Zolgensma®▼ (onasemnogene abeparvovec) receives NICE final draft guidance in presymptomatic babies up to 12 months with spinal muscular atrophy (SMA)

pharmafile | March 16, 2023 | News story | Business Services  

 London, UK, 16th March 2023 – Novartis Gene Therapies has confirmed that the National Institute for Health and Care Excellence (NICE) is recommending the use of Zolgensma (onasemnogene abeparvovec) as an option in babies with presymptomatic 5q spinal muscular atrophy (SMA) with a bi-allelic mutation in the SMN1 gene and up to three copies of the SMN2 gene. This recommendation will allow routine access to onasemnogene abeparvovec, which is designed to address the genetic root cause of SMA to help halt disease progression, before the onset of SMA symptoms.3 Treatment at this early presymptomatic stage of the disease is critical to ensure babies with SMA have the best chance for optimal outcomes.1


Imran Kausar, General Manager at Novartis Gene Therapies UK, commented, “Infants with SMA experience irreversible loss of motor neurons, substantially affecting their survival and impairing their quality of life. Zolgensma will be the first treatment to be routinely commissioned for presymptomatic babies in England, and as it is imperative to diagnose SMA and begin treatment as early as possible, we welcome the decision by NICE for this recommendation.


In the UK, there is no national newborn screening programme for SMA. Currently, only infants who have a sibling history of SMA or have had family screening are identified presymptomatically. Babies without a family history are only diagnosed if symptoms are identified, which can take up to six months.4 There is an urgency for change to ensure the next cohort of babies have a chance at the best treatment outcomes. Newborn screening could provide a nationwide solution to identify these patients from birth.2


Prof. Laurent Servais, Professor of Paediatric Neuromuscular Disease at the University of Oxford commented, “I have seen too many families devastated by this disease, but we now have treatment options. However, waiting until the onset of symptoms is still too late. Every day we delay in finding and treating these infants, we could be responsible for a child spending their life in a wheelchair. Diagnosis of SMA through newborn screening is imperative to help detect the disease and treat it presymptomatically. Then we have more potential to transform the lives of infants with SMA and their families.”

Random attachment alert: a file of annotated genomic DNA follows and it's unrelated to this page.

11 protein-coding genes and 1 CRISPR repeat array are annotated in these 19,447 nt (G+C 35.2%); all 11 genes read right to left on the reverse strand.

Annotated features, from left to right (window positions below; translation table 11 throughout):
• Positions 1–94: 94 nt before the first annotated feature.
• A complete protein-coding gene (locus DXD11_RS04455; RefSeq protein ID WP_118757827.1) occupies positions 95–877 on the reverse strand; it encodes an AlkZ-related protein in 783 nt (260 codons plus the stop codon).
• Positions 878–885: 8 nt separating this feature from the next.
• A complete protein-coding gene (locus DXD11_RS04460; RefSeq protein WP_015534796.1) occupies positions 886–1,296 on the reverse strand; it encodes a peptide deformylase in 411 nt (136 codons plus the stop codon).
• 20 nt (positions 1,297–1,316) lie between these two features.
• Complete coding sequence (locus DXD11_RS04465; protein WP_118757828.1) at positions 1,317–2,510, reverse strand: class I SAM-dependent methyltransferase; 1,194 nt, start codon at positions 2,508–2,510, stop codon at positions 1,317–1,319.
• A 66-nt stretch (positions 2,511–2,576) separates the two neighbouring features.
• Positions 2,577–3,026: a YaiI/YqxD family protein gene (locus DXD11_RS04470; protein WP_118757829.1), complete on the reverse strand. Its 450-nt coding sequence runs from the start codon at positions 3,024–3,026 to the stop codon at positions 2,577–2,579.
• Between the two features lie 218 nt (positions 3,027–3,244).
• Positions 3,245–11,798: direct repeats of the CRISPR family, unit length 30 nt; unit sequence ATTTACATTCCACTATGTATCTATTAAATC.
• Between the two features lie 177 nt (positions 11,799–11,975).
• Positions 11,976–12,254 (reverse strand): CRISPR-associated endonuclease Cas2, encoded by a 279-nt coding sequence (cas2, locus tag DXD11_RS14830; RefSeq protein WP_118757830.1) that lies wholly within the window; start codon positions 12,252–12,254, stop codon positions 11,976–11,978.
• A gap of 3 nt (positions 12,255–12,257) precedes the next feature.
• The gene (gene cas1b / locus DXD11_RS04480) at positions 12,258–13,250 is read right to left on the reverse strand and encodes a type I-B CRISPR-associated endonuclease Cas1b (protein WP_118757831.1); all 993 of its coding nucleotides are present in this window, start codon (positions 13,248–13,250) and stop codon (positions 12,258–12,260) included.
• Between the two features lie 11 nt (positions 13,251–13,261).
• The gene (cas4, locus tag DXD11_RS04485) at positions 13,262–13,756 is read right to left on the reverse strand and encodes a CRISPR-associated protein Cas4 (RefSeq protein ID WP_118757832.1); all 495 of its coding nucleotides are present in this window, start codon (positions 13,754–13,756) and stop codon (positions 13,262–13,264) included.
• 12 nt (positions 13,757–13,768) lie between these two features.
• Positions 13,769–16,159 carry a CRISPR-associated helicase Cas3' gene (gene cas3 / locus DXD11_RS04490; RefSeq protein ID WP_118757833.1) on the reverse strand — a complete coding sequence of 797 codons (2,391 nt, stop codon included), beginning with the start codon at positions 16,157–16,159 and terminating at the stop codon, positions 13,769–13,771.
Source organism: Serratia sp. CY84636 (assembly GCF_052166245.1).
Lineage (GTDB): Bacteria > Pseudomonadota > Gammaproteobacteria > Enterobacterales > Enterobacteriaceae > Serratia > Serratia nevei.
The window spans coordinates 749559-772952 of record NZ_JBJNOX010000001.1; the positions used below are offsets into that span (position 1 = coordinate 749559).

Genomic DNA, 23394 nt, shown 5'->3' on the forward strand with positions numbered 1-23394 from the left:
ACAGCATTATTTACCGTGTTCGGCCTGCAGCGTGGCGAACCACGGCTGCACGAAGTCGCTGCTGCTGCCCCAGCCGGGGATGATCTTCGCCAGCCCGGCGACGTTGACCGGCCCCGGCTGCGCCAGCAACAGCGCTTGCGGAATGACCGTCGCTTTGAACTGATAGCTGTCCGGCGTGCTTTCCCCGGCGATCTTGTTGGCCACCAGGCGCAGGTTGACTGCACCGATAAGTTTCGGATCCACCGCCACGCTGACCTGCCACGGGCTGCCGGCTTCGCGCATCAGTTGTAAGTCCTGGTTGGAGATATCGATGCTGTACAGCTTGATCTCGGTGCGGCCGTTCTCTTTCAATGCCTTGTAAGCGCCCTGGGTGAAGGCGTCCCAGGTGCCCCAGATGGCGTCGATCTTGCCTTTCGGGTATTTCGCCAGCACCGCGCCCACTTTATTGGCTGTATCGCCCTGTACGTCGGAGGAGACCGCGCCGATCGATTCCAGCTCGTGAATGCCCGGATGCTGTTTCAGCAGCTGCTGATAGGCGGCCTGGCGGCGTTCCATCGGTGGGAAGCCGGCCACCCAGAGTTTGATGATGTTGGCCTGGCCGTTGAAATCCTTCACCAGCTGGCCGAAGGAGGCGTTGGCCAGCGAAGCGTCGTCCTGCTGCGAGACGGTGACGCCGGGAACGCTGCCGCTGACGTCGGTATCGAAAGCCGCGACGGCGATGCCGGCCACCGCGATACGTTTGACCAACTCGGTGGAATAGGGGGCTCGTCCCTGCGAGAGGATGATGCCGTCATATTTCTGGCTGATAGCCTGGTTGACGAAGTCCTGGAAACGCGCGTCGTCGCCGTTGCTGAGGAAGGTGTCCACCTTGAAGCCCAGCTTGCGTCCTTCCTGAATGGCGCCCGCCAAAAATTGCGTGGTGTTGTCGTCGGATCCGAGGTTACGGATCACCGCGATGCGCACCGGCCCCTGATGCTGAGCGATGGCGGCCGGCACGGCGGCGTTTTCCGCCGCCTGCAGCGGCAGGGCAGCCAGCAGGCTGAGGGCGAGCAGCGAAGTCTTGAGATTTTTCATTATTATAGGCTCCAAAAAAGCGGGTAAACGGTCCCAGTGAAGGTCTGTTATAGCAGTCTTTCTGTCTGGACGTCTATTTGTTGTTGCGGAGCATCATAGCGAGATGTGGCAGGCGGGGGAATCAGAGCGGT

Newborn screening for SMA has been shown to be a more cost-effective use of NHS resources, based on a recent cost analysis using UK assumptions which evaluated the cost- effectiveness of NBS followed by treatment against a treatment pathway without NBS.2 The results showed that NBS provides a cost saving of £62,191,531 over the lifetime of a newborn cohort, based on approximately 56 babies identified with SMA per year in England.2 In addition, there were improved health outcomes from NBS with an estimated gain of 529 quality-adjusted life years (QALYs) over the lifetime of a newborn cohort identified per year. One QALY is equal to one year of life in perfect health.2


On 7th July 2021, following a landmark deal, onasemnogene abeparvovec was made available on the NHS recommended for patients with clinical diagnosis of SMA Type 1 up to 12 months of age as part of a managed access agreement.5 Onasemnogene abeparvovec was granted conditional access for presymptomatic patients, pending results of the Phase III SPR1NT clinical trial. Following the completion of the trial and exit from the managed access agreement, NICE began the partial review of onasemnogene abeparvovec for treating SMA in presymptomatic babies. The NICE committee has concluded that onasemnogene abeparvovec is effective in treating presymptomatic SMA, resulting in their draft final guidance for it to be routinely commissioned for the treatment of presymptomatic babies.


Product information is available at: Summary of Product Information for Zolgensma.

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